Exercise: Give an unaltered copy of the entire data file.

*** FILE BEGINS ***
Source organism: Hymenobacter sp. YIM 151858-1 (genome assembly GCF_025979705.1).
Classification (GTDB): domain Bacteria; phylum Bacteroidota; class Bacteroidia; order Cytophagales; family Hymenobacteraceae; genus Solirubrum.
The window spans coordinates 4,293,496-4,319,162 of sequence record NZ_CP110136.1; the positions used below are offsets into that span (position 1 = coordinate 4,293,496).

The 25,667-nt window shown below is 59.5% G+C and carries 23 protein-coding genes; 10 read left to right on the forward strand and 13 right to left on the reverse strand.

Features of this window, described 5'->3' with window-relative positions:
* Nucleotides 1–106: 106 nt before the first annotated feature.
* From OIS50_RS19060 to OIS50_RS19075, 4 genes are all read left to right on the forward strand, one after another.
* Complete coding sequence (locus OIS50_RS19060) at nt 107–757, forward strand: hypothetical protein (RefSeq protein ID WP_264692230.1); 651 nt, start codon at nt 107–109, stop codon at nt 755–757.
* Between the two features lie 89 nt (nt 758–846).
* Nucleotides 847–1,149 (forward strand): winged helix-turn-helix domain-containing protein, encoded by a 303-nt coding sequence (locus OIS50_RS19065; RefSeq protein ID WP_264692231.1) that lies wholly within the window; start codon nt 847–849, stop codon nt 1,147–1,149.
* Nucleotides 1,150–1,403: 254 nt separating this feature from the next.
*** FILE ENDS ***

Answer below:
Source organism: Hymenobacter sp. YIM 151858-1 (genome assembly GCF_025979705.1).
Classification (GTDB): domain Bacteria; phylum Bacteroidota; class Bacteroidia; order Cytophagales; family Hymenobacteraceae; genus Solirubrum.
The window spans coordinates 4,293,496-4,319,162 of sequence record NZ_CP110136.1; the positions used below are offsets into that span (position 1 = coordinate 4,293,496).

The 25,667-nt window shown below is 59.5% G+C and carries 23 protein-coding genes; 10 read left to right on the forward strand and 13 right to left on the reverse strand.

Features of this window, described 5'->3' with window-relative positions:
* Nucleotides 1–106: 106 nt before the first annotated feature.
* From OIS50_RS19060 to OIS50_RS19075, 4 genes are all read left to right on the forward strand, one after another.
* Complete coding sequence (locus OIS50_RS19060) at nt 107–757, forward strand: hypothetical protein (RefSeq protein ID WP_264692230.1); 651 nt, start codon at nt 107–109, stop codon at nt 755–757.
* Between the two features lie 89 nt (nt 758–846).
* Nucleotides 847–1,149 (forward strand): winged helix-turn-helix domain-containing protein, encoded by a 303-nt coding sequence (locus OIS50_RS19065; RefSeq protein ID WP_264692231.1) that lies wholly within the window; start codon nt 847–849, stop codon nt 1,147–1,149.
* Nucleotides 1,150–1,403: 254 nt separating this feature from the next.